Jrue Holiday’s connection with the Pelicans will continue to run deep for a while. The one-time All-Star has agreed to terms on a 5-year, $125 million deal with the Pelicans that will keep him in the fold as the orchestrator of their attack for the foreseeable future, according to ESPN’s Adrian Wojnarowski.
Holiday missed some time last season due to to health complications with his wife, but was pretty much available to play all season long once he returned to the team.
He isn’t the best point guard on the market this season, but Holiday was the Pelicans’ best bet for their backcourt and more than a serviceable starter in the league. Holiday’s close ties to the team after his wife’s health complications and the birth of their child played a factor in Holiday’s decision to remain with the team, per ESPN’s Marc Stein.
Sources say that the Pelicans' bond with Holiday is a super strong one after how they supported him through his recent family health crisis.— Marc Stein (@ESPNSteinLine) June 30, 2017
Holiday averaged 15.4 points and 7.3 assists per game in just 33 minutes per game of play last season.
What is Holiday good at?
Holiday is the quintessential point guard in today’s NBA. He’s not a big scorer, but can create his own shot when he needs to. He’s not a special passer, but he always seems to make the right plays and can work a pick and roll really well. He’s not quite a great shooter, but if you leave him open, he’ll make you pay.
With two high usage players down low, Holiday doesn’t need to take many shots for the Pelicans’ offense to work. He’ll be their third option as a scorer, but will mainly have to work to distribute possessions between Anthony Davis and DeMarcus Cousins.
He’s not the fastest guard, but is quick and shifty enough to get a step on his defender and drawing another. With two great finishers at the rim down low, dump-off passes are easy money.
Familiarity is a big reason why the Pelicans wanted to keep Holiday around. He already has rapport with Davis and, with time, he’ll develop one with Cousins. His combination of patience and skill mixed with two great big men lead to easy buckets.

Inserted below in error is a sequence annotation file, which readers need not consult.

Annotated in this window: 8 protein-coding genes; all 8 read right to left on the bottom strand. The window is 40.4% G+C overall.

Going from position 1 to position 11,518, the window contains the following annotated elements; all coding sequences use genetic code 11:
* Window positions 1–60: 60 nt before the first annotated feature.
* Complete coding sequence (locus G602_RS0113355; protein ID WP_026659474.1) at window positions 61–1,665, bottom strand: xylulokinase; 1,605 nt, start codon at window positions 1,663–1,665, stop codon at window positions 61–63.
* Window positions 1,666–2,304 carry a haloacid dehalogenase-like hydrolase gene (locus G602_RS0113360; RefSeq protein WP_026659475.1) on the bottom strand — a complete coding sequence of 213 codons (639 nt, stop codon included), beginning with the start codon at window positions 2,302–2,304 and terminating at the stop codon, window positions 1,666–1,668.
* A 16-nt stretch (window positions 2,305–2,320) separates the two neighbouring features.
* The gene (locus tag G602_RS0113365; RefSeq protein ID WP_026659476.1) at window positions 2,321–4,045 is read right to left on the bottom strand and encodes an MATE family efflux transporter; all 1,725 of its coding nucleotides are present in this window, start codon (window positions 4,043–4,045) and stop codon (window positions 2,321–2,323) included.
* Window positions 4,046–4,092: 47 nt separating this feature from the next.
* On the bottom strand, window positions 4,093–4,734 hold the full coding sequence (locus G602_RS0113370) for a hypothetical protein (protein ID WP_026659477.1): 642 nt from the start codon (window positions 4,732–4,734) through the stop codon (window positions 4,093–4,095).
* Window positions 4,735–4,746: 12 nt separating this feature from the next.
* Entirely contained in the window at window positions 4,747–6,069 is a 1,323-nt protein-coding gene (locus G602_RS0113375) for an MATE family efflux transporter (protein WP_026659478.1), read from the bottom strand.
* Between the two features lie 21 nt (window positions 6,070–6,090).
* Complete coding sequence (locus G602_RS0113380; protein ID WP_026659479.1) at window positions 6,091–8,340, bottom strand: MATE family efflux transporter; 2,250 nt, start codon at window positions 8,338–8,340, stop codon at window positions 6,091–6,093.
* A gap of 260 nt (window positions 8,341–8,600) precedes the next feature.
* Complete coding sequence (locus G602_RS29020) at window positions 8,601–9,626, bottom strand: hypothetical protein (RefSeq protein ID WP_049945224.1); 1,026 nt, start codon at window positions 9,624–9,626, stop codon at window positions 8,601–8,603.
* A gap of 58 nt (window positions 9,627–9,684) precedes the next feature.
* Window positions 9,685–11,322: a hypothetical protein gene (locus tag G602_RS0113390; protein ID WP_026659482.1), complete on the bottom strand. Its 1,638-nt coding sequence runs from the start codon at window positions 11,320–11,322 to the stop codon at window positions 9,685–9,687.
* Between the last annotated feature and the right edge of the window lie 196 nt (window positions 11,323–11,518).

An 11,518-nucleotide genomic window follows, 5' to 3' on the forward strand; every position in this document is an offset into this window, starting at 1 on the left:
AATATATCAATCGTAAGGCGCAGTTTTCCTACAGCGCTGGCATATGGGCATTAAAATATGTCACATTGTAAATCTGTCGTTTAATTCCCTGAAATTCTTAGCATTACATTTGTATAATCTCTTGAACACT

There were better options than Holiday out there, but the Pelicans probably weren’t getting one due to limited cap space. Playing it safe here was the right move.
What do I need to know about this contract?
For many NBA players, the fifth year of security in a long-term deal is a big sticking point. Holiday earned one with the Pelicans, and will be there for the long term. He has a player option on that fifth year, and will be 32 when it arrives.
If it were a perfect world, the Pelicans probably don’t make this exact commitment to Holiday, but they don’t have any leverage because of their cap situation. With about $84 million in salary next season, they’re just $15 million under the cap. They can tap into the luxury tax with Holiday because of his bird rights, but they don’t have that option with anyone else.
It’s not an ideal situation for them, but Holiday is good enough for them to swallow that pill.
Wojnarowski also reports that incentives could push the total value of the contract to $150 million.
What problems does Holiday solve?
There’s an old addage that goes: “It’s better to have one in hand than two in the bush,” and that’s the game the Pelicans were forced to play here.
Sure, there were some other options out there that may have been better. Both Kyle Lowry and George Hill are upgrades at this point, but it’d take cap gymnastics to even have a shot at signing one of them outright. And the Pelicans just aren’t that attractive of a suitor for either of them at this point.
Moving on Holiday as quickly as possible was the best decision they could have made. Now they’ll get a chance to see him work a full season alongside Davis and Cousins.
What problems does Holiday create?
If the Davis and Cousins experiment doesn’t work out, the Pelicans will have committed a substantial amount of money and time to a point guard who isn’t getting any better and is just above average.
It’s a bit of a gamble to retain him, but the Pelicans are in an impossible situation where they’re damned if they do and damned if they don’t. They just have to hope their big man combination blossoms into something special. If it does, keeping Holiday will pay off.